One of the more common arguments I hear from non-scientists attempting to discredit the Genesis account is what I call the “sharp teeth” argument. This argument states that “the Bible cannot be factual on Genesis, because it says there was no death in the Garden of Eden. If there was no death, what did carnivores eat?” When a Creationist answers this question by stating plant material, the response is often a derisive laugh and the question: “Then why do they have sharp teeth?” That is the question I will attempt to answer in this article and discuss the implications of the answer.
On the face of it, I will be the first to admit that certain creatures appear designed to eat meat, such as that toothy-grinned crocodilian in the image above. Those fearsome jaws or the fearsome canines of a tiger simply scream carnivore to the modern viewer. However, to Adam in the Garden of Eden, these creatures would have been no more frightening than a rabbit or kitten. It was not until man sinned that carnivores began to actively hunt other creatures.
If this is so, then why do these animals appear designed to kill and eat other animals? The first possible answer is that these carnivorous creatures were designed to eat meat from the beginning but were held back from doing so until after the fall. In other words, knowing man would fall, God could have designed creatures such as Allosaurus and the Great White Shark to eat meat and kept that desire in check until after the fall. As Creator, He certainly had the power to do so. However, before settling on that as an answer, let us examine the other alternative.
The second option is that God did originally design all animals to eat plants. This would require creatures with sharp teeth to have eaten plant material at some point. There is a precedent for this. Fruit bats have sharp pointy teeth that would appear to be designed for a carnivore as seen below. Yet, as their name implies, they eat fruit.
As you can see, the fruit bat above has obviously pointed teeth, yet their diet is exclusively fruit. It is not impossible then that creatures such as the Great White Shark were originally designed to use their teeth to slice through the thick husk of a coconut or the thick hull of a mangrove seed pod that fell into the ocean. Nor is it a stretch to say that Tyrannosaurus rex was meant to use its sharp teeth and powerful jaws to tear whole limbs from the succulent tops of conifer and palm trees.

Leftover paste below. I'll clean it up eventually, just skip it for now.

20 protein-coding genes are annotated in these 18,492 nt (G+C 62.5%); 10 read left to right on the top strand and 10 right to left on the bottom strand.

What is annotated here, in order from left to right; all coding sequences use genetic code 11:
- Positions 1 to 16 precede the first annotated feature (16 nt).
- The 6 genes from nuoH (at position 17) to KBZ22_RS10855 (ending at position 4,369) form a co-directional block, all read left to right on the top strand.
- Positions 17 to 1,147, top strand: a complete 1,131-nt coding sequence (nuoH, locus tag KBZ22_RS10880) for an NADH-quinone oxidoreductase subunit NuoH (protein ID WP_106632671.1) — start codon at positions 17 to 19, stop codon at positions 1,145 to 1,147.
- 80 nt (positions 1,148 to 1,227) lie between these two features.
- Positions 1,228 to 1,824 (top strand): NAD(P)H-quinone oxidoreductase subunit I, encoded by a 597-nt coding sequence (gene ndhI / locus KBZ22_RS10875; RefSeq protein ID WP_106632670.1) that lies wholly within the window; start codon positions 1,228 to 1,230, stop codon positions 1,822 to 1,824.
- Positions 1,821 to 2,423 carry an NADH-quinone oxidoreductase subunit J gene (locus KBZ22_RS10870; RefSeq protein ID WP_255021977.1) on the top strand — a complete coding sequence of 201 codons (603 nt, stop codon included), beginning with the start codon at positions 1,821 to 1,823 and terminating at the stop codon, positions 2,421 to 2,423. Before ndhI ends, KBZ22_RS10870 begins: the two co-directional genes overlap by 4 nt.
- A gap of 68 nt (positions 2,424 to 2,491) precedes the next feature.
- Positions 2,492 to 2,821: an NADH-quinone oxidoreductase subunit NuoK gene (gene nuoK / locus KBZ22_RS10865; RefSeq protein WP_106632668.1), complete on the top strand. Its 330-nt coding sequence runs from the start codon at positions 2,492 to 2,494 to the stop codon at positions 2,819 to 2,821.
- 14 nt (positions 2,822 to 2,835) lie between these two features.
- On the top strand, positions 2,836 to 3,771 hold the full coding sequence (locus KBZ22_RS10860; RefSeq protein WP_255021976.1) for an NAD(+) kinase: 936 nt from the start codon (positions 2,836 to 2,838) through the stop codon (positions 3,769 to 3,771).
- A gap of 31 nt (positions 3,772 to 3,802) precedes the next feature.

I believe it is a combination of both ideas. There can be no doubt that God knew man would sin. He is omniscient, knowing all. It is likely, therefore, that certain creatures were designed for the carnivorous role they play in today’s world. However, they could not have eaten meat before the fall. The Bible makes it very clear that death only came after sin and meat require the death of an animal. It is unreasonable to expect that these carnivorous creatures did not eat before the fall. Therefore, they must have eaten plants in the time between Creation and the fall.
However, these answers all are reliant on one very important point. I did something back in paragraph two that you probably read right over. I made an assumption. That assumption was that the Genesis account of Creation is true. The fact that most of you probably read right over it illustrates how simple it is for a crafty writer or debater to slip an assumption into their statement and then build an entire argument based on it, which is what I just did. Assumptions are not necessarily a bad thing, but it is well to be aware of them upfront.
The reason I point out assumptions here is that one of evolutionist’s regularly used assumptions and claim them as fact. Their whole worldview is based on the Bible not being true, which is an assumption. However, they loudly trumpet that it is fact. This also goes for a lot of their other ideas, such as radiometric dating. However, they refuse to acknowledge these assumptions. They also assume that conditions in the past were very different than what they are now. This is unprovable since science only operates in the present.
With that all out of the way, what are the implications of the fact that sharp-toothed animals once ate grass? The most obvious one is that there is generally more to a question than what meets the eye. Just because an animal has sharp teeth, it is unwise to assume it eats meat. The second is that in the Garden of Eden, reproduction rates, particularly for rodents and other fast breeders would have been much lower. Otherwise, they would have simply outstripped their food supply as they would have had no predators in the Garden. The third is to carefully evaluate what you read and listen to for hidden assumptions and assess such assumptions carefully.